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On the 25th of September, more than 5 years after the tragical Charlie Hebdo shooting, another attack happened outside the former Charlie Hebdo office. 
A little before noon, a man attacked four people with a butcher knife, leaving 2 of them severely injured. The attack happened in the street as they were taking a break in front of their offices. The company they work for, Première ligne which is a TV production company, had taken over Charlie Hebdo’s premises after the 2015 shooting. 
The two attacks haven’t been officially linked, but this happened as Charlie Hebdo’s trial for the 2015 attack just started and new threats had been made. Indeed, the Islamic state recently openly threatened the journal as it republished right before the trial, Mahomet’s cartoon which had made them a target. 

Magnum photographer Patrick Zachmann got to the scene right after the attack and provided us with some insights on the police investigation’s process.


Knife Attack Near Charlie Hebdo's...

In Let the Sun Beheaded Be, photographer Gregory Halpern focuses on the French Caribbean archipelago of Guadeloupe, a French overseas region with a complicated and violent colonial history. 

Renowned for his photographic meditations on place, Halpern presents a compelling portrait of Guadeloupe and its inhabits, focusing on local histories and experiences.  Let the Sun Beheaded Be commingles life and death, nature and culture, and beauty and decay in enigmatic color images of the archipelago’s residents and lush landscape, as well as monuments related to the brutality of its past.

The project is part of Immersion, a program of the Fondation d’entreprise Hermès, in partnership with the San Francisco Museum of Modern Art and the Fondation Henri Cartier-Bresson.

Copublished by Aperture and Fondation d’entreprise Hermès, 2020


Let the Sun Beheaded Be

A half-century of social change in America, documented in the writings of Danny Lyon, photographer and author of The Bikeriders and The Destruction of Lower Manhattan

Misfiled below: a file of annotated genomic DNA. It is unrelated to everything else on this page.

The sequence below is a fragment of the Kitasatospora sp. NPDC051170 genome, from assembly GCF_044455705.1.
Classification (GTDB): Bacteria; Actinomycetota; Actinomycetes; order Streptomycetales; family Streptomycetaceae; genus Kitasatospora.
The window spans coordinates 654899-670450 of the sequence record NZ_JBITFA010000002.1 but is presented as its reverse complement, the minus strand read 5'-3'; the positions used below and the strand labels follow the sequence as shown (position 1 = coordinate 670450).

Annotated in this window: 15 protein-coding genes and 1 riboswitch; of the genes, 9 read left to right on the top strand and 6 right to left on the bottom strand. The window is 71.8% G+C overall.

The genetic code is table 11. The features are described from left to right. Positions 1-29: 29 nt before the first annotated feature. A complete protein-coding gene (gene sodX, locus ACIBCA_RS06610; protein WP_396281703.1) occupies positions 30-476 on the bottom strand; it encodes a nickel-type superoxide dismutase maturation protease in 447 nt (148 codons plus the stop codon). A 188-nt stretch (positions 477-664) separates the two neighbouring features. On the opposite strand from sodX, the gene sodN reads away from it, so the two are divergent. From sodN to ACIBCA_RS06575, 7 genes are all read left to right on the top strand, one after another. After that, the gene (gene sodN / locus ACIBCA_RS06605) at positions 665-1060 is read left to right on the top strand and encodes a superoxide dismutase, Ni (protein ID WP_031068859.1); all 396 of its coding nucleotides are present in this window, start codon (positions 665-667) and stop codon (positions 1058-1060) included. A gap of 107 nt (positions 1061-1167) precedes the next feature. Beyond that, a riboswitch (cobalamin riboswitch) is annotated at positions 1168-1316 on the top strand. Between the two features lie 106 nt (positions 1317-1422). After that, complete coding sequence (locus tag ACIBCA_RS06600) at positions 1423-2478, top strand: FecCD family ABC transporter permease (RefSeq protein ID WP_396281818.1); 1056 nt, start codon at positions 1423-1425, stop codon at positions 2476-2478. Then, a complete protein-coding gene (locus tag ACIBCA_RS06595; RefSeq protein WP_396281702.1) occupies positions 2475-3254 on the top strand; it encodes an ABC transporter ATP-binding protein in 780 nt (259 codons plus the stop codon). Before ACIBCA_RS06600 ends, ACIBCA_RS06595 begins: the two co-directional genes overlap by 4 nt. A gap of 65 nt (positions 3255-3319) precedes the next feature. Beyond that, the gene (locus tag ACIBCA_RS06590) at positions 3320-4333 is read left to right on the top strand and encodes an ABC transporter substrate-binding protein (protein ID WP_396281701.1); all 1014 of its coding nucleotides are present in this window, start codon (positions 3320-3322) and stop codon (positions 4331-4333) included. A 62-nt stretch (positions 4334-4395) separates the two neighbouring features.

“From the beginning, even before he left the University of Chicago and headed south to take up a position as the first staff photographer for the Student Nonviolent Coordinating Committee, Danny Lyon dreamed of being an artist in language as well as in pictures,” writes Randy Kennedy in the introduction to American Blood. In 1961, at the age of 19, for example, Lyons penned a brutally satirical article for a student mimeo magazine in which he argued for the deterrent power of prime-time televised executions (“the show would open, no doubt, like a baseball game, with a rendition of the National Anthem”).

Lyon is widely celebrated for his groundbreaking work in photography and film. Less recognized is the extensive body of writing that has broadened and reinforced his reach, in both the pages of his own publications and in others as varied as the Los Angeles Times, the New York Review of Books, Aperture, civil rights publications, underground magazines and Lyon's blog.

This 400-page volume spans republished and previously unpublished texts from nearly six decades of his career, comprising a vast, meticulously archived history of American social change. Also included are conversations between Lyon and Hugh Edwards, Nan Goldin and Susan Meiselas. As Kennedy writes, Lyon’s collected writings, “remarkable as both artistic and moral models, remain far too little known, especially for an author who has seen what he has seen and possesses the rare ability to write about it as he speaks; Lyon is a world-class talker, funny, wise, sanguine and indefatigable.”

Karma Books, 2020


American Blood


Tim Hetherington

French actress and popular chanson singer Juliette Gréco has died at the age of 91. 
A symbol of the 1950s in Saint-Germain-des-Près and of the Bohemian lifestyle, she had been the Muse of many, including Jean-Paul Sartre, Boris Vian, Jean Cocteau and Miles Davis.


Juliette Greco: 1927- 2020

On September 8th and 9th, fires ravaged the Moria refugee camp on Lesbos, the largest of its kind in Europe, and left 13,000 migrants and refugees without any shelter.